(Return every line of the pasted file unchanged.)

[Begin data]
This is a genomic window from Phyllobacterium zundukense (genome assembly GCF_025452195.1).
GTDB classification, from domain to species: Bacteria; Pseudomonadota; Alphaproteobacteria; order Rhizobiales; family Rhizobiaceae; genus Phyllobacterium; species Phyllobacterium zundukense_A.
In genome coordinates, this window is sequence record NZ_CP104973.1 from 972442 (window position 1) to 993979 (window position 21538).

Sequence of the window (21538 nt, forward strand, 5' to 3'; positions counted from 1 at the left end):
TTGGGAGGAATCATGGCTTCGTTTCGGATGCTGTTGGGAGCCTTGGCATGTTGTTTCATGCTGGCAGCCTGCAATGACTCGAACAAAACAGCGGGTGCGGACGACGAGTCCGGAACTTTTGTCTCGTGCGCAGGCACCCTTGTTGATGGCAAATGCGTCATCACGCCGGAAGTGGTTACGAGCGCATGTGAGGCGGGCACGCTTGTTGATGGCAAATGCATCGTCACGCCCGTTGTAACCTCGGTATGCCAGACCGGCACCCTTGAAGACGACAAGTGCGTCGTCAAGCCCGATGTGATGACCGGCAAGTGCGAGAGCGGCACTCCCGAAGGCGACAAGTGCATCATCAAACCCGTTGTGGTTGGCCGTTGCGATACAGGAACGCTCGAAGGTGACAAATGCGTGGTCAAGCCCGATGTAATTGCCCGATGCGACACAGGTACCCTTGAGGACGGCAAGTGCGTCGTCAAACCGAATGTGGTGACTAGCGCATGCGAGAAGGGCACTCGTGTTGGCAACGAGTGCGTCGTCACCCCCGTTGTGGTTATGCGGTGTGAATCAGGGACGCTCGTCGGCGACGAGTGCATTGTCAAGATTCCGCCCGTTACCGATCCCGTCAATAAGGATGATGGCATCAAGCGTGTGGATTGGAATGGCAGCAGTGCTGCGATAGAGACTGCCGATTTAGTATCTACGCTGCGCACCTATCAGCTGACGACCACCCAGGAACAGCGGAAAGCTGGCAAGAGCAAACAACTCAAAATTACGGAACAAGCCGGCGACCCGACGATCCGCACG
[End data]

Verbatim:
This is a genomic window from Phyllobacterium zundukense (genome assembly GCF_025452195.1).
GTDB classification, from domain to species: Bacteria; Pseudomonadota; Alphaproteobacteria; order Rhizobiales; family Rhizobiaceae; genus Phyllobacterium; species Phyllobacterium zundukense_A.
In genome coordinates, this window is sequence record NZ_CP104973.1 from 972442 (window position 1) to 993979 (window position 21538).

Sequence of the window (21538 nt, forward strand, 5' to 3'; positions counted from 1 at the left end):
TTGGGAGGAATCATGGCTTCGTTTCGGATGCTGTTGGGAGCCTTGGCATGTTGTTTCATGCTGGCAGCCTGCAATGACTCGAACAAAACAGCGGGTGCGGACGACGAGTCCGGAACTTTTGTCTCGTGCGCAGGCACCCTTGTTGATGGCAAATGCGTCATCACGCCGGAAGTGGTTACGAGCGCATGTGAGGCGGGCACGCTTGTTGATGGCAAATGCATCGTCACGCCCGTTGTAACCTCGGTATGCCAGACCGGCACCCTTGAAGACGACAAGTGCGTCGTCAAGCCCGATGTGATGACCGGCAAGTGCGAGAGCGGCACTCCCGAAGGCGACAAGTGCATCATCAAACCCGTTGTGGTTGGCCGTTGCGATACAGGAACGCTCGAAGGTGACAAATGCGTGGTCAAGCCCGATGTAATTGCCCGATGCGACACAGGTACCCTTGAGGACGGCAAGTGCGTCGTCAAACCGAATGTGGTGACTAGCGCATGCGAGAAGGGCACTCGTGTTGGCAACGAGTGCGTCGTCACCCCCGTTGTGGTTATGCGGTGTGAATCAGGGACGCTCGTCGGCGACGAGTGCATTGTCAAGATTCCGCCCGTTACCGATCCCGTCAATAAGGATGATGGCATCAAGCGTGTGGATTGGAATGGCAGCAGTGCTGCGATAGAGACTGCCGATTTAGTATCTACGCTGCGCACCTATCAGCTGACGACCACCCAGGAACAGCGGAAAGCTGGCAAGAGCAAACAACTCAAAATTACGGAACAAGCCGGCGACCCGACGATCCGCACG